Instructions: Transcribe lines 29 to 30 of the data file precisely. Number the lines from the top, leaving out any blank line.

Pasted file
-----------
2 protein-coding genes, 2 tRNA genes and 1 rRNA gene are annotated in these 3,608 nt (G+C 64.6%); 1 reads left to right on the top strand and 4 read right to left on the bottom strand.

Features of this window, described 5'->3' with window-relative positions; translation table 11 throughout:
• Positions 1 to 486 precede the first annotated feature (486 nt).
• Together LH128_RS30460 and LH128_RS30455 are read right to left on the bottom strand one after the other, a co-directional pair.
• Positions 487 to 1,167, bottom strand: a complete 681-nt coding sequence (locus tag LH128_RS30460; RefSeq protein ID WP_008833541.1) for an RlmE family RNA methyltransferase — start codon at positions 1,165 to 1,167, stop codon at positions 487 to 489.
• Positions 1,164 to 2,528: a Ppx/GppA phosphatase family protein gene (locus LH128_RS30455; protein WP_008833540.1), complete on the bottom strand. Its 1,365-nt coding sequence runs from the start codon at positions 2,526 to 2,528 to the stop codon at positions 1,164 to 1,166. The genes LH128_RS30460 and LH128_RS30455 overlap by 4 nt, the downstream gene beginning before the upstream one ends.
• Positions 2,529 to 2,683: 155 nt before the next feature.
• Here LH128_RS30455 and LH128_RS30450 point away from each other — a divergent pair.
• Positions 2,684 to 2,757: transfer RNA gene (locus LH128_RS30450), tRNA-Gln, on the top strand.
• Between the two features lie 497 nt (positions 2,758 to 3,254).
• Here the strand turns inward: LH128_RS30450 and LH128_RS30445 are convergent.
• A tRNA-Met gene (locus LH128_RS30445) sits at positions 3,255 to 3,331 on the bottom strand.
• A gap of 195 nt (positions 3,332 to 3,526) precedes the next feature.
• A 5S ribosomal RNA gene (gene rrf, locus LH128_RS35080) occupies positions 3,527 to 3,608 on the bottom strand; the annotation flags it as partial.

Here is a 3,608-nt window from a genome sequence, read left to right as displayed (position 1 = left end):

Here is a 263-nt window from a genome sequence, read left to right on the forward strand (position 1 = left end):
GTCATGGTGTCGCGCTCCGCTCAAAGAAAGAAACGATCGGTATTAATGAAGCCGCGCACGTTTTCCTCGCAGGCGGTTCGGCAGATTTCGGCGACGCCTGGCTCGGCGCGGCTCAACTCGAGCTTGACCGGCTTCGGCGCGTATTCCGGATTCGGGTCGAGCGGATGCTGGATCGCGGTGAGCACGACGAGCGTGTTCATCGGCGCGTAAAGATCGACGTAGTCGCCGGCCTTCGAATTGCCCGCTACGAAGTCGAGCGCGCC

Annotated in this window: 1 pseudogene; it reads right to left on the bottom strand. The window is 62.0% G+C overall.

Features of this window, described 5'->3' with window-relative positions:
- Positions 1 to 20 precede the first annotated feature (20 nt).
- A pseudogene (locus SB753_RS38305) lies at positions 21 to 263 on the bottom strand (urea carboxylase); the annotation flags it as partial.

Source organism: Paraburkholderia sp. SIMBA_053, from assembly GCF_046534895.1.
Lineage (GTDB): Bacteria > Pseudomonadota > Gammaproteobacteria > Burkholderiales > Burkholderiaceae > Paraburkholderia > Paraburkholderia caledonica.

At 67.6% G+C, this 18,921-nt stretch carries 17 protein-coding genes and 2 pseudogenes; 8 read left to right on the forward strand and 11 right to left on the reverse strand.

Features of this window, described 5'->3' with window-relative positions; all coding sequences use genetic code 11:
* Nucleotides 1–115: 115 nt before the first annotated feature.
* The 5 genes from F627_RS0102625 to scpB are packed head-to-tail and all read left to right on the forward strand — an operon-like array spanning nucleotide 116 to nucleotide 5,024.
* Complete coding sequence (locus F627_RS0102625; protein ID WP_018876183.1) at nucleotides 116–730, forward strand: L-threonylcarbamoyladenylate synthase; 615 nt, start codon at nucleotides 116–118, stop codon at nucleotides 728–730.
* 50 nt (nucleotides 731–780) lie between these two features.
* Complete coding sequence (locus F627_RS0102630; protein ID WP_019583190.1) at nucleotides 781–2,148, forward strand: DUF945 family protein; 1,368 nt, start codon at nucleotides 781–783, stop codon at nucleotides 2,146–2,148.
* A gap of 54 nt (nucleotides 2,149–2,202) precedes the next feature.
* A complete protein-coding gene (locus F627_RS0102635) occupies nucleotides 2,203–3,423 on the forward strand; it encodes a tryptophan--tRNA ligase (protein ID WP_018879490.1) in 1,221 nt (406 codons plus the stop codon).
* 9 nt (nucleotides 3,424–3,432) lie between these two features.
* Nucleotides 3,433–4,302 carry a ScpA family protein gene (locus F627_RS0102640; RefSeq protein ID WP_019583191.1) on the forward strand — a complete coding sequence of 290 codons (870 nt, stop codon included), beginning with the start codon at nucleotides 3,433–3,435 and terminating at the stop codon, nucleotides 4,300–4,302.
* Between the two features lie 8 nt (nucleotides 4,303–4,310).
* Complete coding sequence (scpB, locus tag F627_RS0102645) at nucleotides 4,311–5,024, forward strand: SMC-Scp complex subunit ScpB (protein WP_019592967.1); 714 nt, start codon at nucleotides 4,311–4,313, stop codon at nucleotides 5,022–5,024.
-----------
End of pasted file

* 50 nt (nucleotides 731–780) lie between these two features.
* Complete coding sequence (locus F627_RS0102630; protein ID WP_019583190.1) at nucleotides 781–2,148, forward strand: DUF945 family protein; 1,368 nt, start codon at nucleotides 781–783, stop codon at nucleotides 2,146–2,148.